Intro: Comparison of Salesforce Automation Tools

I believe this question will pop up at least once if you are learning about Salesforce automation – what is the difference between Workflow, Process Builder, Flow, and APEX? Today we are doing a comparison!

There are many discussions among developers that focus on how the system runs at the backend (XML, DML… too hard), so here I want to explain from an administrator’s perspective.

First we need to know that Salesforce is built on APEX. By writing APEX classes/triggers, you are communicating directly with the system.

On the other hand, Workflow, Process Builder, and Flow are the user interfaces that will generate specific APEX codes, so you don’t have to write them yourself.

Take an easy example, assuming everyday your boyfriend asks “what should I do now?”, you will have to say “Go do the laundry” or “Go take the dog for a walk”.

Eventually you got tired, so you bought a tablet where you can set these orders as numbers. Next time when he asks you again, you simply press “1”, and the tablet says “Go make food”. Everyone’s life is easier!

Here the orders are APEX, and the tablet is our automation tool.

Now you can also imagine there are different types of tablets, some are easier to use with less functionality. This is exactly the case for our automation tools.

Easily put, these tools vary on two main characteristics – simplicity and flexibility – which are inversely proportional. The easier to set up, the more restricted the tool is. You can check the rank of all tools on these two features:

comparison of automation

Which tool to use will then depend on your skillset and the complexity of what you want to achieve.
For example, if you are really bad at logics or setup, Workflow might be the right tool for you as it is easy to use. However there are many things you cannot do using this tool.

Or if you are an APEX developer but you just want to set up an email alert, you will also go with Workflow as writing an APEX class is overkill.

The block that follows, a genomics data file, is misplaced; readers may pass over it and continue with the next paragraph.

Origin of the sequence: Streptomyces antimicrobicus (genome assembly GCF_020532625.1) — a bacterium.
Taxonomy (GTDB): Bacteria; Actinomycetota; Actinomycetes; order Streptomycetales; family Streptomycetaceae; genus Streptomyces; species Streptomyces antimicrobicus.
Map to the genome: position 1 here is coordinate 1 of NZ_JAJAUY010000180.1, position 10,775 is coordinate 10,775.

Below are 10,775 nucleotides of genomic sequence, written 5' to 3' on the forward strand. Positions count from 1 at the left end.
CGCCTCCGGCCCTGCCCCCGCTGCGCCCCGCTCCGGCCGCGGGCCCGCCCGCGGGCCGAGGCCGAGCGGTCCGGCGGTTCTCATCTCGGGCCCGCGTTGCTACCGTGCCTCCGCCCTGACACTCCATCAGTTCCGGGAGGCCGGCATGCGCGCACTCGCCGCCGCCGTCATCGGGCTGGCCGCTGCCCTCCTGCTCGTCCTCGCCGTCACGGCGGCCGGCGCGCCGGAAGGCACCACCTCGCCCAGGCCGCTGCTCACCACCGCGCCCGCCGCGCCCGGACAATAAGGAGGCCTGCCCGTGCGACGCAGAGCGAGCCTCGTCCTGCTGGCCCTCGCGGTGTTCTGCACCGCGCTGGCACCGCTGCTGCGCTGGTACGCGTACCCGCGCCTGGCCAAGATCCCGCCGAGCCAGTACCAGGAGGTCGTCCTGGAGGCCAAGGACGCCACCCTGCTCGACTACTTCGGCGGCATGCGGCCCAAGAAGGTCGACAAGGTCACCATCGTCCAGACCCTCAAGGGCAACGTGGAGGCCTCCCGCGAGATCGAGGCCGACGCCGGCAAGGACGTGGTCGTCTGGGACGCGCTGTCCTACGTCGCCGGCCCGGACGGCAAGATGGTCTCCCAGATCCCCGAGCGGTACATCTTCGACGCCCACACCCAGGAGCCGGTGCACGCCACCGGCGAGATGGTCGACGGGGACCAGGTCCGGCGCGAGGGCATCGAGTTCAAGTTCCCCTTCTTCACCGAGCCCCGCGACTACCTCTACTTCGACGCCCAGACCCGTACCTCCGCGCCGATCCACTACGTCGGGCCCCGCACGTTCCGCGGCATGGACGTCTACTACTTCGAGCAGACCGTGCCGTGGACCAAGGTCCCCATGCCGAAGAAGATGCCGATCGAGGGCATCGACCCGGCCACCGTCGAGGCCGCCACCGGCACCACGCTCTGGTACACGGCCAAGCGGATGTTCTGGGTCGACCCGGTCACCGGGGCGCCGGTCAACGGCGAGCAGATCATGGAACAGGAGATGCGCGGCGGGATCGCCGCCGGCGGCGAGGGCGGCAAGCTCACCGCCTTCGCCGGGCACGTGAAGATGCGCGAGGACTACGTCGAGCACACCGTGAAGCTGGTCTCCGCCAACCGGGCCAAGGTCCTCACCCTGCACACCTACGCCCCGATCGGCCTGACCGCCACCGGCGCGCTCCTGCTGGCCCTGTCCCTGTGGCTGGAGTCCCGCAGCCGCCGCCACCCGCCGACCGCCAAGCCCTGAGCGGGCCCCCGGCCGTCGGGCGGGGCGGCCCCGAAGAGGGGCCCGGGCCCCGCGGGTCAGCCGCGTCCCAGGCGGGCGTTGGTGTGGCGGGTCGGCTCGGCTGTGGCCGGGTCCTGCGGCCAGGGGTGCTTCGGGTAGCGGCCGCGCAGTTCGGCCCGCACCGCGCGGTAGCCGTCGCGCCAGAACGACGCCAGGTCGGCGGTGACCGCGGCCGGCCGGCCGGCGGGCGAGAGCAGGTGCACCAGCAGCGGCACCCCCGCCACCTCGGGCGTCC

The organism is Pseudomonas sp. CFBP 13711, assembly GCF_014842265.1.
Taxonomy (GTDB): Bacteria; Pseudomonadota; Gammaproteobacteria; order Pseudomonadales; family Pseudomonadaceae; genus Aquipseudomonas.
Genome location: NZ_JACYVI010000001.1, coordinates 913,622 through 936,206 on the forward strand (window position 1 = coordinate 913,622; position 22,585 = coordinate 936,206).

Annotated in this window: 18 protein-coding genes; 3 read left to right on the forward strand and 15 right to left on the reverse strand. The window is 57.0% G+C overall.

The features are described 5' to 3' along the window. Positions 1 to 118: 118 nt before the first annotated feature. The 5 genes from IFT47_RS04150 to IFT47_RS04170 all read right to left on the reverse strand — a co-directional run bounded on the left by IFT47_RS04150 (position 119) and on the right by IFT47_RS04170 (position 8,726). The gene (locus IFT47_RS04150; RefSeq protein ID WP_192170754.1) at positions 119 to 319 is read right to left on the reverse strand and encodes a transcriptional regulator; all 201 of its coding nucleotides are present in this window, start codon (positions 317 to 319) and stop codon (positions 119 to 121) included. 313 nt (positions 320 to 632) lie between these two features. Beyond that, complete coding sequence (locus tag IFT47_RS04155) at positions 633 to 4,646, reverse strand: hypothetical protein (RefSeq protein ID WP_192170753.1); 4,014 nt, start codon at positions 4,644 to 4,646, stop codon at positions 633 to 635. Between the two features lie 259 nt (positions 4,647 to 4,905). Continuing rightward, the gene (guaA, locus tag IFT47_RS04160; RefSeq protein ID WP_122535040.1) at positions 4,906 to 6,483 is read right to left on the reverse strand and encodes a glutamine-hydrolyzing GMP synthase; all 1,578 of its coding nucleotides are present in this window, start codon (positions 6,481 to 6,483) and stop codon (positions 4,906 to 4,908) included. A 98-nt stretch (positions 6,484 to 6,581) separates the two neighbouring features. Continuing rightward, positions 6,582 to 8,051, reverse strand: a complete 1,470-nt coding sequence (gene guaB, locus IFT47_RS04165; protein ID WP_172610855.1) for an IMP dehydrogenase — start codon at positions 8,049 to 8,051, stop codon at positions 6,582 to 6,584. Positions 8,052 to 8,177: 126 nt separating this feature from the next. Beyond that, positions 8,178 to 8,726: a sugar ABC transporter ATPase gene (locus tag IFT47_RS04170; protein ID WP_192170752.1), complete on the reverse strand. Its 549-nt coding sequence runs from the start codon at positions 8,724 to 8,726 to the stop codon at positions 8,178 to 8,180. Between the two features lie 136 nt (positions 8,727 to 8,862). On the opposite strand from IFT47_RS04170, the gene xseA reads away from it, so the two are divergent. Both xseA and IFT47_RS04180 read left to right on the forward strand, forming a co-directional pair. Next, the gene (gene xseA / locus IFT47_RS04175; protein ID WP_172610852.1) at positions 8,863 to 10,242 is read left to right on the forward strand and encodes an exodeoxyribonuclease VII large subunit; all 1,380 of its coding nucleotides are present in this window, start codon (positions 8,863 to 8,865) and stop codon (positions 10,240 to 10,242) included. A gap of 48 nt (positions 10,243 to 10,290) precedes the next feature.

So what tool should we choose on which scenario?

Choose Workflow When:

  • Sending Outbound Messages
  • Having scheduled actions and want to check which records trigger them
  • Wishing to organize the automation using list view

In general, Process Builder can achieve everything that Workflow can do, except from sending Outbound Messages. An Outbound Message is used to communicate with external services. If you need this functionality, then you have to use Workflow.

For everything else, I prefer using Process Builder as it is easier to manage, however if you have a scheduled action, the backlog will show different information.

Here I created one Workflow and one Process, to create a task 1 day after the account rating is changed to hot.

comparison of automation - workflow

Once both get triggered, you will find the Workflow backlog at “Time-Based Workflow“:

Time-Based Workflow is where you can find all the scheduled actions created by Workflow

And the Process backlog at “Paused Flow Interviews“:

Paused Flow Interviews is where you can find the scheduled actions created by Process Builder or Flow

You can see that the details for Time-Based Workflow is a lot easier to read than in Paused Flow Interviews. If you have the need to manage all the scheduled actions, I recommend using Workflow.

Lastly, Process Builder does not support list view. If you wish to manage your automation with custom lists, you will have to use Workflow, Flow, and APEX.

Choose Process Builder When:

  • There are multiple actions on a same theme
  • Criteria and actions are simple

While one Workflow can only have one set of criteria, one Process can have many sets using the nodes. That means you can aggregate several Workflows into one Process if they are for the same object. This will help administrators to manage the automation more efficiently.
Some might argue that if the desired actions are really simple, Workflow might still be the best option. In my opinion this depends entirely on how you wish to structure your automation. Make sure you have a clear system so you know how many workflows you have on each object.

Choose Flow When:

  • The actions are too complex to achieve by Workflow or Process Builder
  • Wanting to create interactive workflows (Screen flow)
  • Wishing to organize the automation using list view

Flow is definitely my favorite as you can create a lot of creative solutions without coding. For example, you can create guided screen flow to help your users take care of their daily routines faster, or do something that would have needed another expensive package (Shhh other app providers might not like the sound of it). When I was a solo-admin, I have achieved so much with flow and my internal users just love it!

Check out this use case section to dive into what flow can do!

Choose APEX When:

  • The actions cannot be achieved by either of above
  • Wanting to have the most efficient solution in execution time
  • Wishing to organize the automation using list view

As this blog is meant for administrators, we will not go into details about APEX. However you can imagine as this is directly communicating with the backend, it will be the most efficient method especially for huge numbers of records or actions. It is difficult to deploy a new script and to manage all the existing ones, so a developer is often required.

Official Salesforce Help Article On Automation

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